Published: 10:00, 17 September 2021
| Updated: 18:29, 17 September 2021
“Hotspot policing” is coming to Kent.
The strategy, which has been trialled in Essex, has been found to be successful in cutting violent crime, drug offences and social disorder.
Hotspot policing recognises that crime is not evenly spread across all areas. Some locations have a far higher incidence than others.
The strategy is to put far more officers on the streets in those areas in highly visible patrols.
Kent is one of 18 forces across the country who will share in an extra £4.2m funding from the Government to support the move.
The strategy was tested in Southend on the initiative of Detective Chief Inspector Lewis Basford, where it resulted in a 73.5% drop in violent crime and a 31.9% fall in all street crime on the days when the hotspots were patrolled compared with the days when they were not.
Detective Chief Inspector Lewis Basford said: "We’re continuing to see results from hotspot policing, and I’m thrilled it’s been rolled out across the country."
He said: "This is simply police doing high-visibility policing. It’s nothing new, but it does get results."
The Policing Minister Kit Malthouse announced the roll-out of the policy, termed Operation Grip, after visiting Southend to see the results for himself.
Mr Malthouse said: “The Government is working hard to confront violence in all its forms and make neighbourhoods safe.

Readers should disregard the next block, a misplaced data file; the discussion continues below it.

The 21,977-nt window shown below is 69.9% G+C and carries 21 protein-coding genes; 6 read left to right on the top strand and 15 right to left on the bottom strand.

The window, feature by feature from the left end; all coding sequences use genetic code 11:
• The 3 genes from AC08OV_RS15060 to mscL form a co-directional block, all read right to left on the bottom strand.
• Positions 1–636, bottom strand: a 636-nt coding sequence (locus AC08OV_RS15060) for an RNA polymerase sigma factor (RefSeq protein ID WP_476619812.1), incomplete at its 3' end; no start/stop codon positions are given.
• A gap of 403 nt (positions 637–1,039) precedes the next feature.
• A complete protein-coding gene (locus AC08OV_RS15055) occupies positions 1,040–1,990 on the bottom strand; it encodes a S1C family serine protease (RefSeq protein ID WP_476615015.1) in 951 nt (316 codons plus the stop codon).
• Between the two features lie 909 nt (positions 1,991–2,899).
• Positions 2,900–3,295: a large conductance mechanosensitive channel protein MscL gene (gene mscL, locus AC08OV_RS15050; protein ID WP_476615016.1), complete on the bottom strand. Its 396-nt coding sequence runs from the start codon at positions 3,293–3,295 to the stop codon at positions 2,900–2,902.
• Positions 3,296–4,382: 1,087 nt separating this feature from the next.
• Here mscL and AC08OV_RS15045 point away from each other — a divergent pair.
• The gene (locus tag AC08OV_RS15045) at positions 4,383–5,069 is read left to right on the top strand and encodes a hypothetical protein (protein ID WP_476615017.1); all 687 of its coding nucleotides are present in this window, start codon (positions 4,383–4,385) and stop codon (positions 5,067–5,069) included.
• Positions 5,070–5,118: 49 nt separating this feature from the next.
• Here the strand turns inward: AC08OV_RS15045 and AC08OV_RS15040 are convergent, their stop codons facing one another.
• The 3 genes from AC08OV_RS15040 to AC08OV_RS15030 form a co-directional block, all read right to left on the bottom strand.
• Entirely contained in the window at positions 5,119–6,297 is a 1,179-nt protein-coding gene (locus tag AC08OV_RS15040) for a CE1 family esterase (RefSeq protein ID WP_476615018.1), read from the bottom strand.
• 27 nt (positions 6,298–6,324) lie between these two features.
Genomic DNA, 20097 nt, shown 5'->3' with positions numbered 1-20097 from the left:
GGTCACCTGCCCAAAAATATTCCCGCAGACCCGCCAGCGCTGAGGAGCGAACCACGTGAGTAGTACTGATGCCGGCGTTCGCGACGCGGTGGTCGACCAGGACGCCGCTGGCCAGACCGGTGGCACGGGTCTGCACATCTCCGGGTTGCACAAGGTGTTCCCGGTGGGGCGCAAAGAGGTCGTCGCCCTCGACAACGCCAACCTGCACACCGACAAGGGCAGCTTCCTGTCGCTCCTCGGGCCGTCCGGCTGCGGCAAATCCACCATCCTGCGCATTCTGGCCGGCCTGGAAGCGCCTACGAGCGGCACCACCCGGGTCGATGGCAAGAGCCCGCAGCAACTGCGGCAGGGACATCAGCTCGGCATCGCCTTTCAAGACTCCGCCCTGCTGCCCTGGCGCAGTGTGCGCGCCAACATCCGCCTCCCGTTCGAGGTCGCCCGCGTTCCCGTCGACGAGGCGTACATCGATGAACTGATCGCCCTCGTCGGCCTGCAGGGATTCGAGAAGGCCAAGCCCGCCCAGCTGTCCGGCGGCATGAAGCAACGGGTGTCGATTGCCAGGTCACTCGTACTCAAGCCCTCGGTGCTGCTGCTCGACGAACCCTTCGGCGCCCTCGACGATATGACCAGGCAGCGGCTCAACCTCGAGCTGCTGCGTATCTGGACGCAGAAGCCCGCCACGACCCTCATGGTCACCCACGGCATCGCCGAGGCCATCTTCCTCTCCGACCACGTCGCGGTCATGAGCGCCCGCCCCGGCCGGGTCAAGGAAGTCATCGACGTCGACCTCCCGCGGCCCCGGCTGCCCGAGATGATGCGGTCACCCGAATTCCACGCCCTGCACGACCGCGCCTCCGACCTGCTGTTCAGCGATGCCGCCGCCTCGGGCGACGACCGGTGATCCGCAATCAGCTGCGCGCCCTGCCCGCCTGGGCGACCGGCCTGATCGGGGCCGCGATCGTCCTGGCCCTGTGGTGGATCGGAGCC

“People want police officers visible on their streets, stopping violence and protecting people from harm and exploitation.
“That is what our smart new approach to hotspot policing does and I am delighted to see the tactic is already reducing high harm crime in some areas and look forward to this success being replicated in other towns and cities across the country.”
Kent Police will analyse crime data to determine which areas are most at risk of violent crime and where the patrols should be targeted.
Detective Chief Superintendent Mike Worrall said: "We are delighted to receive this additional funding from the Home Office to increase hotspot policing in towns and cities blighted by violent crime.
"Our officers already work relentlessly to keep our communities safe and with the help of dedicated units such as our proactive County Lines and Gangs Teams and the Violence Reduction Unit, we remain committed to targeting criminals who think nothing of bringing fear and violence to parts of Kent.
"Tackling violent crime remains a force priority and this additional funding will only strengthen our efforts to keep Kent safe."